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Armenians Beyond DiasporaMaking Lebanon their Own$
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Tsolin Nalbantian

Print publication date: 2020

Print ISBN-13: 9781474458566

Published to Edinburgh Scholarship Online: September 2020

DOI: 10.3366/edinburgh/9781474458566.001.0001

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PRINTED FROM EDINBURGH SCHOLARSHIP ONLINE (www.edinburgh.universitypressscholarship.com). (c) Copyright Edinburgh University Press, 2021. All Rights Reserved. An individual user may print out a PDF of a single chapter of a monograph in ESO for personal use.date: 17 April 2021

Introduction

Introduction

Chapter:
(p.1) Introduction
Source:
(p.iii) Armenians Beyond Diaspora
Author(s):

Tsolin Nalbantian

Publisher:
Edinburgh University Press
DOI:10.3366/edinburgh/9781474458566.003.0001

The Introduction contextualizes the Armenian population in Lebanon. It distinguishes between Armenians who lived in Lebanon prior to the division of the Ottoman Empire, in the wake of the Armenian Genocide, and after the establishment of French and British mandatory rule in the Levant. In addition, it outlines the ecclesiastic, class, linguistic, and political gamut of the Armenian population in Lebanon. It analyzes how Armenians organized themselves according to the villages and centers in the Ottoman Empire that they hailed from and reformed their political ideologies, affiliations, and ecclesiastic connections resulting in the establishment of mini-enclaves within Armenian-populated neighborhoods in Lebanon. The introduction also positions the book within four fields: histories of Armenians, Lebanon, the Cold War in the Middle East, and the Diaspora Studies. The innovation of linking these fields together through the themes of identification, belonging, and articulating citizenship produces fresh readings of the time period. This intervention draws attention to experiences that established scholarship does not adequately tackle, increasing the possible ways and methods to study and approach the region, its inhabitants, and historical time frame.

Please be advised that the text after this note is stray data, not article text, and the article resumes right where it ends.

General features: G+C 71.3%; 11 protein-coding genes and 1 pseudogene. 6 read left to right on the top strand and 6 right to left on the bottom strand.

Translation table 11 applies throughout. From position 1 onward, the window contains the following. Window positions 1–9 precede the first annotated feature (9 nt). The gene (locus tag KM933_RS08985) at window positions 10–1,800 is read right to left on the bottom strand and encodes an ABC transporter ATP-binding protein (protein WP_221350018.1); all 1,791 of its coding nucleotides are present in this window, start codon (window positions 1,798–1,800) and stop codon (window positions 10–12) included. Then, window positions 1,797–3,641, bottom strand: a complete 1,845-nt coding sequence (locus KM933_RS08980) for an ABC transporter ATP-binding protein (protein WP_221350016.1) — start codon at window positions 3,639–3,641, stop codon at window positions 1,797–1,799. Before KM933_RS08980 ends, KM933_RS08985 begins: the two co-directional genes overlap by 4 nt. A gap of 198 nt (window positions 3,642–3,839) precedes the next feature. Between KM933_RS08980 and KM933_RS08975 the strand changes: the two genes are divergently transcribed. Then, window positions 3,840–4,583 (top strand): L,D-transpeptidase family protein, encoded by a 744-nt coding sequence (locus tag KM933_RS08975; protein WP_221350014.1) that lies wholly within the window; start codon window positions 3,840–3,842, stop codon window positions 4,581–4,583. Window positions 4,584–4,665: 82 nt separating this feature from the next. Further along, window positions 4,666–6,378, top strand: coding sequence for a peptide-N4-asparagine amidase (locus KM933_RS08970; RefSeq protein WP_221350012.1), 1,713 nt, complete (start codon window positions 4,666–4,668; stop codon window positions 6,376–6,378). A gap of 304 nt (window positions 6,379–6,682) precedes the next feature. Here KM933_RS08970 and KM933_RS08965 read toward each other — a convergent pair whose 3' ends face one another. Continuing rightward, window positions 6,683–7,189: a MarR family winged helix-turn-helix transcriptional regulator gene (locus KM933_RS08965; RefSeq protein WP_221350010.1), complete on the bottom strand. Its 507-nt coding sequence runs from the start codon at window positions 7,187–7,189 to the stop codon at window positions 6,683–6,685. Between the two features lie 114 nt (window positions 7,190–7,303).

Keywords:   Ottoman Empire, Beirut, Armenian Genocide, Repatriation, Syria, Lebanon, USSR, Cold War, Armenian Church, Armenian Diaspora

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